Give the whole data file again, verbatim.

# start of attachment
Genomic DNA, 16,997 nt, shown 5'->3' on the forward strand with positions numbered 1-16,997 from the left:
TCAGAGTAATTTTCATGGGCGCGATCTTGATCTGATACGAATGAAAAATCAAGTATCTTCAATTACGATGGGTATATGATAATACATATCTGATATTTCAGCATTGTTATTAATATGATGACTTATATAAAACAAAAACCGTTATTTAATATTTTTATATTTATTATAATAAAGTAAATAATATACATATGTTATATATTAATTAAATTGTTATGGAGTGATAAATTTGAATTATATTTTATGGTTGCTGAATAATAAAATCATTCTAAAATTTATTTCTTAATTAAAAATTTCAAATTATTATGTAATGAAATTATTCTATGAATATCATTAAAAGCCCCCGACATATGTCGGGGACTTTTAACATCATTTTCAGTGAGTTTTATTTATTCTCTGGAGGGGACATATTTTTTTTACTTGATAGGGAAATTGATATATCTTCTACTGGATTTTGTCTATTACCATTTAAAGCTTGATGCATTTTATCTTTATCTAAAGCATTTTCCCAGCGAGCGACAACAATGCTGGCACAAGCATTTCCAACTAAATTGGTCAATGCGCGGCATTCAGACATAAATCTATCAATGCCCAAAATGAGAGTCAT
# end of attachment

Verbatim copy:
Genomic DNA, 16,997 nt, shown 5'->3' on the forward strand with positions numbered 1-16,997 from the left:
TCAGAGTAATTTTCATGGGCGCGATCTTGATCTGATACGAATGAAAAATCAAGTATCTTCAATTACGATGGGTATATGATAATACATATCTGATATTTCAGCATTGTTATTAATATGATGACTTATATAAAACAAAAACCGTTATTTAATATTTTTATATTTATTATAATAAAGTAAATAATATACATATGTTATATATTAATTAAATTGTTATGGAGTGATAAATTTGAATTATATTTTATGGTTGCTGAATAATAAAATCATTCTAAAATTTATTTCTTAATTAAAAATTTCAAATTATTATGTAATGAAATTATTCTATGAATATCATTAAAAGCCCCCGACATATGTCGGGGACTTTTAACATCATTTTCAGTGAGTTTTATTTATTCTCTGGAGGGGACATATTTTTTTTACTTGATAGGGAAATTGATATATCTTCTACTGGATTTTGTCTATTACCATTTAAAGCTTGATGCATTTTATCTTTATCTAAAGCATTTTCCCAGCGAGCGACAACAATGCTGGCACAAGCATTTCCAACTAAATTGGTCAATGCGCGGCATTCAGACATAAATCTATCAATGCCCAAAATGAGAGTCAT